September 17, 2020 — In 1843, one thousand pioneers with more than a hundred wagons and 5,000 cattle set out from Independence, Missouri, and headed west along the Oregon Trail. This Great Migration signaled the start of an annual event, with thousands more making the trek each year. The discovery of gold in California a few years later did little to ease the influx of people moving west.

To protect settlers and maintain the peace, Fort Laramie, a military post, was established in 1849 at the junction of the Laramie and North Platte Rivers in present-day Wyoming. Over the next few years, 50,000 settlers passed through the fort annually. For the Native American population, their intrusion through Indian Territory brought diseases like cholera. They disrupted game and grasslands, decreasing the buffalo numbers and intensifying existing rivalries between Native American tribes.

Aware of the mounting tensions, Indian Agent Thomas Fitzpatrick secured funding from Congress to summon a treaty council. Nearly 10,000 Indians from a dozen tribes answered the call, descending on Fort Laramie in September of 1851. Setting aside rivalries, tribal representatives from the Lakota, Cheyenne, Arapaho, Crow, Assiniboine, Mandan, Hidatsa and Arikara met with U.S. representatives to discuss peace terms.

On this day, September 17, 1851, the Treaty of Fort Laramie was signed. It established territorial boundaries between tribes in an attempt to restrain rivalries. According to the treaty terms, these lands would be protected by the United States from white intruders and the U.S. government would provide $50,000 in supplies and provisions annually for the next 50 years. This dollar amount would shortly be reduced by Congress. In return, each of the tribes agreed to remain on their allotted land and cease the conflicts amongst each other. They also agreed to recognize the right of the United States to establish roads and military outposts within their territories.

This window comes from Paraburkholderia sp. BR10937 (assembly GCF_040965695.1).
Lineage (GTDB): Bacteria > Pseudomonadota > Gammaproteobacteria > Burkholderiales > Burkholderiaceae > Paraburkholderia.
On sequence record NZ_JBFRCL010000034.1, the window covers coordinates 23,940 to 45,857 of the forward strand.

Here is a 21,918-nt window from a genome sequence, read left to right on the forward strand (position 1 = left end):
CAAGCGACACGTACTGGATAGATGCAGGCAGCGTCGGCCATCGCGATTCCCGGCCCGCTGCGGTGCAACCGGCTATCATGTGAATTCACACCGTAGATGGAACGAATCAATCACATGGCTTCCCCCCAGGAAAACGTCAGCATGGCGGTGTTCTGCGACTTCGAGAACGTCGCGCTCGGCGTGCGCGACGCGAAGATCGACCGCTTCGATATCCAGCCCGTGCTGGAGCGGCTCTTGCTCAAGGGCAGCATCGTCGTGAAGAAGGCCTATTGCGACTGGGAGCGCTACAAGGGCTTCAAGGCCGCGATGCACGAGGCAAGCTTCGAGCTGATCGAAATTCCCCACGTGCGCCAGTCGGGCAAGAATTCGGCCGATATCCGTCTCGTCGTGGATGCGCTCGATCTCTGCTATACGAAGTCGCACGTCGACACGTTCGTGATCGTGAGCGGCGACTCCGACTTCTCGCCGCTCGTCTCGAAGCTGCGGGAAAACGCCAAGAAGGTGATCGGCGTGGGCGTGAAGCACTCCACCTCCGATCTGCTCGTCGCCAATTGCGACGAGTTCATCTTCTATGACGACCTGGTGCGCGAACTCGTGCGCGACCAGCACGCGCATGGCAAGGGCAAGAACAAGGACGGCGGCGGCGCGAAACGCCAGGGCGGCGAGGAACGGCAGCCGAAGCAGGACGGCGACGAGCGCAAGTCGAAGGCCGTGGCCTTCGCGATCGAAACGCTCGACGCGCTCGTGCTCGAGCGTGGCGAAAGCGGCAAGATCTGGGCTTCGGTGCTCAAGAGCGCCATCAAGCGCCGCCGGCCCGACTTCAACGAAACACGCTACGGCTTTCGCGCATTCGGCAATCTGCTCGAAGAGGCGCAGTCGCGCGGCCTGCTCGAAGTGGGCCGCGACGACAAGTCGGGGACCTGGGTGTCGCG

For the Native American peoples of present-day western North Dakota, this 1851 treaty set into motion a series of events with life-altering implications.

For the Mandan, Hidatsa and Arikara nations, the treaty defined a 12-million-acre reservation stretching across present-day North Dakota, Montana and Wyoming. But over the next century, the Fort Berthold Reservation shrunk to less than one million acres, reduced by Executive Orders, allotments and the Garrison Dam project.

For the Lakota and Dakota of the western plains, the Fort Laramie Treaty defined territorial boundaries encompassing more than 60 million acres centered around the Black Hills, encompassing parts of North Dakota, South Dakota, Montana, Wyoming and Nebraska. But as early as 1868, following a second meeting at Fort Laramie, the territory was vastly reduced. Twenty-one years later, the Great Sioux Reservation was broken up into several smaller reservations, including the Standing Rock Sioux Reservation straddling North and South Dakota.

“Dakota Datebook” is a radio series from Prairie Public in partnership with the State Historical Society of North Dakota and with funding from the North Dakota Humanities Council. See all the Dakota Datebooks at prairiepublic.org, subscribe to the “Dakota Datebook” podcast, or buy the Dakota Datebook book at shopprairiepublic.org.

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